Posts Tagged ‘DC’


Bristol International Comic Expo 2008

May 11, 2008

Interviews will follow later.

First I owe an apology to the ever excellent Barry Kitson. Barry I know I said I’d interview you but the mix of a broken coxix, aching feet and jetlag meant I was dying. I am so sorry especially after all the hard work you put into my sketch.

Well Bristol just keeps getting better and better, Touched down from my vacation in China thursday night, had 6 hours sleep and then back on the road for the convention. Courtesy of Cardiff Science Fiction and Fantasy Store(thanks Dave) got to go to the retailer day, where some excellent panels were held. Diamond Introduced themselves, then we moved through the different panels. Some great information from Bob Wayne and Eddie Berganza about future releases and the floor seemed to like the idea that depending on feedback a re-release of the excellent hitman series in trade format may be coming soon. Wildstorm was as ever excellent with some news that really excited me, Deathblow is joining one of the new teams. Vertigo also have a number of new and exciting products coming out and key one that seems really hype is Air. (thanks for getting us excited with this Karen Berger) We then had a quick slot with Dave Gibbons about the new book coming out later this year, Watching the Watchmen filled with never seen imagery a absolute must from titan books for anyone who is a Watchman fan.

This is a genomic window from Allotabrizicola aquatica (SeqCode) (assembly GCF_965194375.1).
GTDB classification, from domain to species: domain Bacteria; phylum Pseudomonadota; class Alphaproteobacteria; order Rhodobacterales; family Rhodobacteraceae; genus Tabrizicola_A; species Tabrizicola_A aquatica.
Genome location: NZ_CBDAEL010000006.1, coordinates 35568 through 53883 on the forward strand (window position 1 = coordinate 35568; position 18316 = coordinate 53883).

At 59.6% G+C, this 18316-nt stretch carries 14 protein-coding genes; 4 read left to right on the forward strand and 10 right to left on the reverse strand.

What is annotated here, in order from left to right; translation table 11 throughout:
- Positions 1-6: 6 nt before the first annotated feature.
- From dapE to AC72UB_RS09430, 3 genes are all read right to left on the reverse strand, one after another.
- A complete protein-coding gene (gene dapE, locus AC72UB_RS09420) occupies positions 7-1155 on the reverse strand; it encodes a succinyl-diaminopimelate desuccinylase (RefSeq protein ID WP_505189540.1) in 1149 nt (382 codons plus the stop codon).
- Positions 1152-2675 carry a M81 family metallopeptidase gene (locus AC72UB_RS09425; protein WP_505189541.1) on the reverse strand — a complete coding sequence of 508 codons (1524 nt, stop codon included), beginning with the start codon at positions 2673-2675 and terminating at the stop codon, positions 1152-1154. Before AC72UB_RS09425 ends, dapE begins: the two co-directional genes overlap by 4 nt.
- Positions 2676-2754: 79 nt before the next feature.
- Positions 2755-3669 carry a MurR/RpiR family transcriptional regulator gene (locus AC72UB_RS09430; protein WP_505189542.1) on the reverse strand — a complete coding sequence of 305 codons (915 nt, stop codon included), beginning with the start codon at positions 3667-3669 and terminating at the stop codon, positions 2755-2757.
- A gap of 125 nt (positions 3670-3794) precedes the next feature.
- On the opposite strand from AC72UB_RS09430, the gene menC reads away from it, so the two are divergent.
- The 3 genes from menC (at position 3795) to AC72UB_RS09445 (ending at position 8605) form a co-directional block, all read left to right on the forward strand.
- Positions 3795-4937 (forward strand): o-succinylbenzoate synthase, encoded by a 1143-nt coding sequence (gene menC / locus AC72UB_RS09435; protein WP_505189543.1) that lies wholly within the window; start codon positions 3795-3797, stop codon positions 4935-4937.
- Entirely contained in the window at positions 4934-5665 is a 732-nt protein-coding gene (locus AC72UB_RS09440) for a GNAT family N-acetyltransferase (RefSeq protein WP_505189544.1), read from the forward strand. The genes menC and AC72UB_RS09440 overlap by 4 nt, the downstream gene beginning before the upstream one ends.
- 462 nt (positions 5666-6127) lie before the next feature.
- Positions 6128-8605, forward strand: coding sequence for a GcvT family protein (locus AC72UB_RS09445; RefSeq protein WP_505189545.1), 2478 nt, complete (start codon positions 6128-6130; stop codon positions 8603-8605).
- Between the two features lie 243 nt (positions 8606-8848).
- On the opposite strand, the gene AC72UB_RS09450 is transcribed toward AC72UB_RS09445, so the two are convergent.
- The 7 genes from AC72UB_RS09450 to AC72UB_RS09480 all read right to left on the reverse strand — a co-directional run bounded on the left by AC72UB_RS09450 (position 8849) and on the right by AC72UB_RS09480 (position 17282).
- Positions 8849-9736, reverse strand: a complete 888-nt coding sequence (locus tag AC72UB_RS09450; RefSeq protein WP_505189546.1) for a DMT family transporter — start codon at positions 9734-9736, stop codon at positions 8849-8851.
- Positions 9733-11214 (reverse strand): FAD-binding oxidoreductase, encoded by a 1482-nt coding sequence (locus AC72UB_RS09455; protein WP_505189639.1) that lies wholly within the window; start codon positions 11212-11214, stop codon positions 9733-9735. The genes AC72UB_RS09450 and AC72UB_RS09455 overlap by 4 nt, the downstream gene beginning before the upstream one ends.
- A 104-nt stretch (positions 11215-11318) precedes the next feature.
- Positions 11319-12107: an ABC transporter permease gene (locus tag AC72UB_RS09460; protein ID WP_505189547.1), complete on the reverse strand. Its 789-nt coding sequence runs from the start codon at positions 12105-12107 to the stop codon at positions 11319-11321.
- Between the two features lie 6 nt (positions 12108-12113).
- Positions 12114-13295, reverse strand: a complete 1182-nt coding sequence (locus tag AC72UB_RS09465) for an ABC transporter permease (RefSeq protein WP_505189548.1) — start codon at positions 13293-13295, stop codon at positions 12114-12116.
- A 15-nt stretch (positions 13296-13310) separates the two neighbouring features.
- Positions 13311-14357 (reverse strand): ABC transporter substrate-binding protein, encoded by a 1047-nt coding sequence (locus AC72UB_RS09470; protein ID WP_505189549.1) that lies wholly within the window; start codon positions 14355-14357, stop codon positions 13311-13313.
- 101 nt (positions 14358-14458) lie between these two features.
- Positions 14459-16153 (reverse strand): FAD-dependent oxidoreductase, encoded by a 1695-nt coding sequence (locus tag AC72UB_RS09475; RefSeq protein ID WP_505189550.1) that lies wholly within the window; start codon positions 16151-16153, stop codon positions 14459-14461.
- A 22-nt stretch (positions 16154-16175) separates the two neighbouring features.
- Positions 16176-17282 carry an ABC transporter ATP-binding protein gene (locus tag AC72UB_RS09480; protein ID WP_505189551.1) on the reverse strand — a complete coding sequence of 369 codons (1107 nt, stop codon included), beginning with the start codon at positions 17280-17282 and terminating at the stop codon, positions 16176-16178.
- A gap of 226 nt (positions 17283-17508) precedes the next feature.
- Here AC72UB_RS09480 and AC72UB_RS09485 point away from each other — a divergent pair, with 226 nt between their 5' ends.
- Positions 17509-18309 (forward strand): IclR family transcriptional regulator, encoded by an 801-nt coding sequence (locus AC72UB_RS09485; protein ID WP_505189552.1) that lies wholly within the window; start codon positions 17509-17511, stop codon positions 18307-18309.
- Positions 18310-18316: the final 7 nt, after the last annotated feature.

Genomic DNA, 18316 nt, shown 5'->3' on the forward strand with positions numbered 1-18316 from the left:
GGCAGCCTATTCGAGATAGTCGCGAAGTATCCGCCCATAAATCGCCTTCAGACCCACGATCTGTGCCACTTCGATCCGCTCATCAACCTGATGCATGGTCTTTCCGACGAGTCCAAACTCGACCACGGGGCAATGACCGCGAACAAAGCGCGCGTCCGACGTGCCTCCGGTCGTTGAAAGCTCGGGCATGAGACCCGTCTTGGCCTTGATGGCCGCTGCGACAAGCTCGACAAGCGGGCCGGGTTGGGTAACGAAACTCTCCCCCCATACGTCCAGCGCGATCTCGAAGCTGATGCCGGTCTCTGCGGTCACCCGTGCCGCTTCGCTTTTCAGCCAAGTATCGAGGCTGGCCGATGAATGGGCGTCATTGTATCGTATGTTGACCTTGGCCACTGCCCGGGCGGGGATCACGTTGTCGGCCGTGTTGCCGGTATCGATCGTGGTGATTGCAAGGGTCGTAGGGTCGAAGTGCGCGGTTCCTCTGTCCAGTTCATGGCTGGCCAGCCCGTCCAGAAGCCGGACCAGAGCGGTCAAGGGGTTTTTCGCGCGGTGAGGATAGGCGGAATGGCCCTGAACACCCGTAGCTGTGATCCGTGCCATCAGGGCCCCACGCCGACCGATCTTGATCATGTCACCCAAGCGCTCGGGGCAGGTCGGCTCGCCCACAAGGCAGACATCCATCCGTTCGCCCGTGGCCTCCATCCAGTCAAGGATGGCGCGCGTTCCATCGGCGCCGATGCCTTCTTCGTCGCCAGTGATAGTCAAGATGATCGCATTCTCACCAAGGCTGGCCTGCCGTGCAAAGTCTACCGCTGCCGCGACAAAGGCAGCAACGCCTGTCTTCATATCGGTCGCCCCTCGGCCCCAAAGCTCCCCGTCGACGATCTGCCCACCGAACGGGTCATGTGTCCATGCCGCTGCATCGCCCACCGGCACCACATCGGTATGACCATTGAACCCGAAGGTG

We then gathered and had a few drinks and I got to meet YANICK PAQUETTE,The Butcher and Yannick Parquette who even after we destroyed him throughout the rest of the night is a thouroughly nice bloke and his artwork is second to none, so crisp and clear. For those not mentioned during the rest of friday, I am sorry a mix of both alcohol and jetlag is to blame, yep thats my excuse and I’m sticking to it. Nice to see many old friends and made a few new ones.

On the Saturday thanks to the people who organise this sleeping giant I got my press pass. It really is something to see the greats and people you admire gathering before the public get in there (and no thanks were needed for those that I got food and drink for over the weekend). Got to purchase some more work off Barry Kitson-sketching

Barry Kitson and had another great sketch, Had further sketches off Joe Jusko, John Burns and did a short interview with the ever excellent Bryan Talbot. Saturday also saw two shut outs as we were completely full. Wow that was a surprise and for those people stuck outside I feel for you as it was absolutely boiling.

Sunday came around so quick and picked up further work from Rodney Ramos and thanks for a great Black Adam, John Macrea. Also did a Interview with Harry Markos, Harry is one of the Industry’s nice guys and he likes keeping the Indie scene vibrant and exciting.Spoke at length with Tommy Castillo and I will get you and Rod beer next year.

Below are original pieces that I picked up last year through to this yearoriginal artwork from Empireoriginal artwork from supergirl and legion of superheroesoriginal artwork from supergirl and legion of superheroesoriginal artwork from empire purchased 2008original artwork from jla year one purchased 2008original artwork from countdown purchased from rodney ramos 2008original artwork purchased from john macrea jla-hitman